For Women in Law By Women in Law

Guest Blogger, Monica Murray of caratt coaching reflects on the power of leveraging all of our relationships.

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Mixing Business with Pleasure

“How can I help you?” – This phrase floored me. It was 16 years ago, and I had just started my business at the time. I had reached out to a former colleague, a senior Human Resources Director and well respected business woman in the corporate community. We met for coffee and she listened intently as I described my new venture as an executive recruiter wanting to build a company and practice that was different from the competition. Near the end of our time together, she said 5 simple words: How can I help you? I wasn’t prepared for that. SHE wanted to help ME? Wow! I felt buoyed by her very generous offer. Yes, she was a business colleague and my objective in the meeting was to start building awareness of my company – but I actually didn’t think in advance that she would utter those words.


Multidimensional Silos

Which brings me to my point. WHY was that such a unicorn moment? Why do women tend to keep their relationships siloed? Aren’t we multidimensional? Isn’t there a way we can connect in different ways to help each other? I’m guilty of it. My book club (17 years and going strong) is in the ‘personal’ category. We keep our conversations around our personal lives and the book (and wine). And yet, the book club is made up of very accomplished (and strong / kind / generous) women from all sorts of business (medical, biotech, fintech, communications, finance, architecture, law). Perhaps it’s because we were taught that you never mix business with pleasure or that women tend not to ask for help in business (particularly for themselves).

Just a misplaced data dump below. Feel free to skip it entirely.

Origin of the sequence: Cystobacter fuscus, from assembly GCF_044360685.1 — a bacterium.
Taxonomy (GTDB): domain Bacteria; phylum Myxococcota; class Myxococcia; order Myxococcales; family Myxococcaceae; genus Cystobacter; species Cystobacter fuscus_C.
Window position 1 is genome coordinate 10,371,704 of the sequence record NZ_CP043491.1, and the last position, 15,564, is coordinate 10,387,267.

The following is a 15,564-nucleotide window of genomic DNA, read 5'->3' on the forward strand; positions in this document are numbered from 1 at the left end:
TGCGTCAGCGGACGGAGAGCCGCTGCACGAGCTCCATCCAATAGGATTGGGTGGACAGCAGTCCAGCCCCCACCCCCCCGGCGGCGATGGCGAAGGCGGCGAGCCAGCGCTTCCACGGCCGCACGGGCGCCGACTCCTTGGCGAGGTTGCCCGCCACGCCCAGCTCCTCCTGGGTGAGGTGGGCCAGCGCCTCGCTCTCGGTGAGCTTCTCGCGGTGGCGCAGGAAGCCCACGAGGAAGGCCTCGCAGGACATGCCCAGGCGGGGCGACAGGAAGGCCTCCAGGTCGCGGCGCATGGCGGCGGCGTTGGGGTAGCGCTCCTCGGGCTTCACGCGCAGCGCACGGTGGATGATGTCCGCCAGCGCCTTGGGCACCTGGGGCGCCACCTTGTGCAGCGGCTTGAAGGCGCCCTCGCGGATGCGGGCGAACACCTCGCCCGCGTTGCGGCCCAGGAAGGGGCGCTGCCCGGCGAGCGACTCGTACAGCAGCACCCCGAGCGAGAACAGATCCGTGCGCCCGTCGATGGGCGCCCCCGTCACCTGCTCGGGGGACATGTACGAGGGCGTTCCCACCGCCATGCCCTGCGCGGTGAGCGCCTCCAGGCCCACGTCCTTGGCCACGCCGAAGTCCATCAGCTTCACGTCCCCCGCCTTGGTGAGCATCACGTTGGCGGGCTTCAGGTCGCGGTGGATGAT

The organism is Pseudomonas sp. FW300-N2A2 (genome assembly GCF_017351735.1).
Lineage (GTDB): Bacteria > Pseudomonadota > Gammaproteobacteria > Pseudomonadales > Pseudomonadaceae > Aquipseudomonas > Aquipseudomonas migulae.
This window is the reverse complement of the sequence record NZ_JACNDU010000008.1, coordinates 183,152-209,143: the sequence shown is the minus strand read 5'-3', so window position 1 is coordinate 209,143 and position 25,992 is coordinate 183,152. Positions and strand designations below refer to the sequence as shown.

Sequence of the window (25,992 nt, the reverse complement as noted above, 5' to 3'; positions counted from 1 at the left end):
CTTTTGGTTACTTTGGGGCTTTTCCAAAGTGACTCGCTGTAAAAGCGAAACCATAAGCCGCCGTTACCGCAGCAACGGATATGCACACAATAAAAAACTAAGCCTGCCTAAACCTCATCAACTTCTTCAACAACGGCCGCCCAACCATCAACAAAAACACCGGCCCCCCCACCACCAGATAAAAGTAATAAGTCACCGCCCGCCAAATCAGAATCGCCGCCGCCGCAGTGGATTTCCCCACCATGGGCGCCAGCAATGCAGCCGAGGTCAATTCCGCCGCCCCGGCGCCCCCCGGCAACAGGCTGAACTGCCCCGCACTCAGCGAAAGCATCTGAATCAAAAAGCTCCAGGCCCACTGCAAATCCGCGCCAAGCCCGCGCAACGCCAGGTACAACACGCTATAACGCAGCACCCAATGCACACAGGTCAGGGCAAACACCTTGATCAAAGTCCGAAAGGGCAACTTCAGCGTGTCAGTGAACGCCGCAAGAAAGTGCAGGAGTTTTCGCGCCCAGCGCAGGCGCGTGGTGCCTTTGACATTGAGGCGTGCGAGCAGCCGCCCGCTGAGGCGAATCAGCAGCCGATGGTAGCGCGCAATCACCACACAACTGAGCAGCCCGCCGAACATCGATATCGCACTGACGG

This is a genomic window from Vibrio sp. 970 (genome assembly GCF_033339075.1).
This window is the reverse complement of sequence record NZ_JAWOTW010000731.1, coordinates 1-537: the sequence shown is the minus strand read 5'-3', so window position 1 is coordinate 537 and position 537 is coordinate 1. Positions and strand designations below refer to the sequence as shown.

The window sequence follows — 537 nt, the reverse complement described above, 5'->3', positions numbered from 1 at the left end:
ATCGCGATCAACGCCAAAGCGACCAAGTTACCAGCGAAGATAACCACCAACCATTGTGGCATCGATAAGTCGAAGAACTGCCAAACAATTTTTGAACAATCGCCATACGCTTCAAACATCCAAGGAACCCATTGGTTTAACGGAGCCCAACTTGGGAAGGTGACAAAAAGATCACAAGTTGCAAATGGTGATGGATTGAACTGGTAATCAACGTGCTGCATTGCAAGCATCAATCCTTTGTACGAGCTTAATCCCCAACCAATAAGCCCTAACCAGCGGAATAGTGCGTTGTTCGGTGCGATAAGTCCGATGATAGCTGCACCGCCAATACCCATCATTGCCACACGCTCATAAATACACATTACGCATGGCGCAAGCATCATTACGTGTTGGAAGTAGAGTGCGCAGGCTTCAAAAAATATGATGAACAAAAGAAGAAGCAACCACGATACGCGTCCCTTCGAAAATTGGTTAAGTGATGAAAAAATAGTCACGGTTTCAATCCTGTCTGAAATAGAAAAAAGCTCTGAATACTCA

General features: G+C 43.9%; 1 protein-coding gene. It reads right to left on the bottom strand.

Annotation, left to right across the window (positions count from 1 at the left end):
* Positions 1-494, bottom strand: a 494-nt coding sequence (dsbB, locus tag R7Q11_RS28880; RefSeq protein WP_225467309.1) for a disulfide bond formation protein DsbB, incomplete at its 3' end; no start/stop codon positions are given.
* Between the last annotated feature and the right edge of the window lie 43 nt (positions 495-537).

Opportunity Breeds More Opportunity

A good friend made this observation when she watched her husband and his business dealings. His friends were his clients and his clients were his friends. In fact, the more they connected and communicated the more opportunities there seemed to be. When I think about the type of people I want to work with, the characteristics are ones that describe my friends and people I trust. Soooo . . . connecting the dots . . . see where I’m going here? If asking someone for something seems too daunting, try being on the other end. Ask your friend or book club member or workout buddy if there is anything you can do to help them.


Asking Doesn’t Mean Asking FOR business

Remember, the ask isn’t about becoming a client or ‘buying what they are selling’. It can be a simple step to help them move forward. Maybe it’s an introduction to someone, maybe it’s a proofread of their new website content, maybe it’s listening to a practice round of a business pitch. Perhaps the ask is something you can’t fulfill. That’s OK. You are not a bad person. As women, we tend to be givers. But sometimes that’s just not possible. Thank your friend for even asking you (it might have been awkward for them to reach out in this way) and be open to receive future asks for other possibilities.

I say we start to expand our asks to the vast pool of resources we already have. When I consider how I would react if someone in my circle asked for a business request, I would happily explore how I could help them. In fact, this blog was the result of “book club meets business”. Thank you Kim Jakeman for asking.


About the Author

Monica Murray is a CPA, CA with a 25 year career in a variety of roles and industries including serving on several boards as a passionate advocate for diversity and gender equality. Her current company, caratt, coaches executives, professionals, entrepreneurs and their teams. Tailoring a practice of coaching and consulting, she works together with her clients through inquiry, action, and reflection, helping them as individuals and teams achieve excellence in their business.

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